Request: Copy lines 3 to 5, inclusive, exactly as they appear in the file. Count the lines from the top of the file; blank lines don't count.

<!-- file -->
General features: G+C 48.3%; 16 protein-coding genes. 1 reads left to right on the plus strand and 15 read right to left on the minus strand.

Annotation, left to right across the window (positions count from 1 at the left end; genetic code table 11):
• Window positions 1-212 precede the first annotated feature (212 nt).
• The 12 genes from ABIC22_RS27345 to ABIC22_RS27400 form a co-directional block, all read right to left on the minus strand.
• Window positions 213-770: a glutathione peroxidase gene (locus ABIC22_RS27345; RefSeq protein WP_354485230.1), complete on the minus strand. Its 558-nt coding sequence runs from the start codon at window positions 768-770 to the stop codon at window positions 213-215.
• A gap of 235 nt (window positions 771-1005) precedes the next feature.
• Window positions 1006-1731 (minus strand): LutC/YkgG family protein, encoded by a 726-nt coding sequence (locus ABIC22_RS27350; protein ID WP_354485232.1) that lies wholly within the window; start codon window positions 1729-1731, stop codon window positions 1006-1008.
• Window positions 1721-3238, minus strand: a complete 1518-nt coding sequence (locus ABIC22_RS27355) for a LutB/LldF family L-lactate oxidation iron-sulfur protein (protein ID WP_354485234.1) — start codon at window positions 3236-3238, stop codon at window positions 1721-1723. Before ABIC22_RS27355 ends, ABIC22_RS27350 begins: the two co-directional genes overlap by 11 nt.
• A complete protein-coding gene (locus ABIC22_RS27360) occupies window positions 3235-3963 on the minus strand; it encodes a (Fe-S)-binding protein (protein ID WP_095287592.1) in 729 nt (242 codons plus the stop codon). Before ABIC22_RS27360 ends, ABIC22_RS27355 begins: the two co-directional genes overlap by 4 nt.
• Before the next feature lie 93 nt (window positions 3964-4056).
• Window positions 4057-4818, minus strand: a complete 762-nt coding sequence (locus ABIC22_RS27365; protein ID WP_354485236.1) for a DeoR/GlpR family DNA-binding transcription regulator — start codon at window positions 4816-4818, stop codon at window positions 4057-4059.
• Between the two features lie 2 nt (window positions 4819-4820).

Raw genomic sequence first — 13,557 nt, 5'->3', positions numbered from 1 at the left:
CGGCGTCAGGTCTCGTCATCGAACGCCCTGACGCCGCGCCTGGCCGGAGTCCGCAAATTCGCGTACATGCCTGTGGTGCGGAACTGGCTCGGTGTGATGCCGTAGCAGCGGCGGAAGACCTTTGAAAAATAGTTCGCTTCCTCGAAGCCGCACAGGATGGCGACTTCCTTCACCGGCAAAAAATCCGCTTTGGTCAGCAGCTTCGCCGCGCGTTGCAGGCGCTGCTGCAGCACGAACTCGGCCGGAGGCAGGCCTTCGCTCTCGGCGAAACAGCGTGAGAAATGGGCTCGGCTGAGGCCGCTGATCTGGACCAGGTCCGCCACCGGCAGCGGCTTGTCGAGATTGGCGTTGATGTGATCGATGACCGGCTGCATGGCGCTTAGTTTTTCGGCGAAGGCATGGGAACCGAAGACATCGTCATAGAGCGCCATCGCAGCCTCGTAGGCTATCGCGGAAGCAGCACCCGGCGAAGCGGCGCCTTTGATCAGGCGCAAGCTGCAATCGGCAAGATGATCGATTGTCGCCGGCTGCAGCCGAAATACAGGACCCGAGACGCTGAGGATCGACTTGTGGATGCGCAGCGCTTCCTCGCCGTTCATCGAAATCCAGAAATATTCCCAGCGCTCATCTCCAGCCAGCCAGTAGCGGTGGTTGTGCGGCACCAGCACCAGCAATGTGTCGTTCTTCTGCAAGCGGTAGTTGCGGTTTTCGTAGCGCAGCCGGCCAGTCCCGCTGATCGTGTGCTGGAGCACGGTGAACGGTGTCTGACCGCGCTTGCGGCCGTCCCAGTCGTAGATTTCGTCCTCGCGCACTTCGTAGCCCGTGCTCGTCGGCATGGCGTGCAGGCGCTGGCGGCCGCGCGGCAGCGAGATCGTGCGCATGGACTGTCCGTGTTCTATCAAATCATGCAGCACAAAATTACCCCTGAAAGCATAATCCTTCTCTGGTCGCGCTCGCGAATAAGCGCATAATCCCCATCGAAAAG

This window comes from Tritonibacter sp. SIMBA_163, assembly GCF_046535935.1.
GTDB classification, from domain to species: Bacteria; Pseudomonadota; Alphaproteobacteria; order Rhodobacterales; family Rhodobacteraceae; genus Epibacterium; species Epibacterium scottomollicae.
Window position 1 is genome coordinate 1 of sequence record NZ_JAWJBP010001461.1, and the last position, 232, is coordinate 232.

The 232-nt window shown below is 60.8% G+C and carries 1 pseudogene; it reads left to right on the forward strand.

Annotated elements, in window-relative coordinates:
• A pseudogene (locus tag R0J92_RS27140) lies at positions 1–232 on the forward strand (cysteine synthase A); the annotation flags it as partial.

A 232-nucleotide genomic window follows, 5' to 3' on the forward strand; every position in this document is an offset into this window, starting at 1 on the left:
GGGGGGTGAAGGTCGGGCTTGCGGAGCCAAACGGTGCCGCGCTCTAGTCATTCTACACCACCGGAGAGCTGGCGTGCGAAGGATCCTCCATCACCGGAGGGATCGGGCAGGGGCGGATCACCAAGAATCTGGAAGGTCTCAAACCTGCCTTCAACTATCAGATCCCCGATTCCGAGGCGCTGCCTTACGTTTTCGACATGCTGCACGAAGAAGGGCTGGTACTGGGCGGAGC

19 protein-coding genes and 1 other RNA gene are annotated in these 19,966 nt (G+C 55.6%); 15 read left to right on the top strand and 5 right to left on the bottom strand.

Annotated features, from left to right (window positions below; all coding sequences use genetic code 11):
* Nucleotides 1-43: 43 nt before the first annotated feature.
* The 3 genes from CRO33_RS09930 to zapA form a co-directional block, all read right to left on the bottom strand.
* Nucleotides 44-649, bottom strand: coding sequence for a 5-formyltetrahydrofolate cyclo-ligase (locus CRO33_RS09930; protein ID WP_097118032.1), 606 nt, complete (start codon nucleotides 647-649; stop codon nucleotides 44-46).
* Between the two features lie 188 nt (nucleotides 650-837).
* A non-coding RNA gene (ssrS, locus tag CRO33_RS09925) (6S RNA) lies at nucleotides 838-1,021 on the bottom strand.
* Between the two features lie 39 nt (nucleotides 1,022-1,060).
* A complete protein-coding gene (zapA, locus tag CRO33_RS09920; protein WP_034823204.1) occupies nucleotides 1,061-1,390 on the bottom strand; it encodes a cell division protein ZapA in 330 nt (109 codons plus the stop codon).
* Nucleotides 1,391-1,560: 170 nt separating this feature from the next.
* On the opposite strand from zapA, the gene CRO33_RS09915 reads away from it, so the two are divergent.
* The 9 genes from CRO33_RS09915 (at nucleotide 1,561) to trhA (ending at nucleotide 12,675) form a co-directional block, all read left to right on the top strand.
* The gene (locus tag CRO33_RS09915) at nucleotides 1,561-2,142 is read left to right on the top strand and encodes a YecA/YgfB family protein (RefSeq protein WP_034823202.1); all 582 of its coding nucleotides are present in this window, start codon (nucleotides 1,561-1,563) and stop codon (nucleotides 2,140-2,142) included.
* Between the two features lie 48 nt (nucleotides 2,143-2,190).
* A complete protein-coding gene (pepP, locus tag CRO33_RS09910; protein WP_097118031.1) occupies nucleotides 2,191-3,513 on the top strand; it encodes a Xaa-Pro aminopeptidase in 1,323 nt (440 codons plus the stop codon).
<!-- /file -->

• Window positions 1-212 precede the first annotated feature (212 nt).
• The 12 genes from ABIC22_RS27345 to ABIC22_RS27400 form a co-directional block, all read right to left on the minus strand.
• Window positions 213-770: a glutathione peroxidase gene (locus ABIC22_RS27345; RefSeq protein WP_354485230.1), complete on the minus strand. Its 558-nt coding sequence runs from the start codon at window positions 768-770 to the stop codon at window positions 213-215.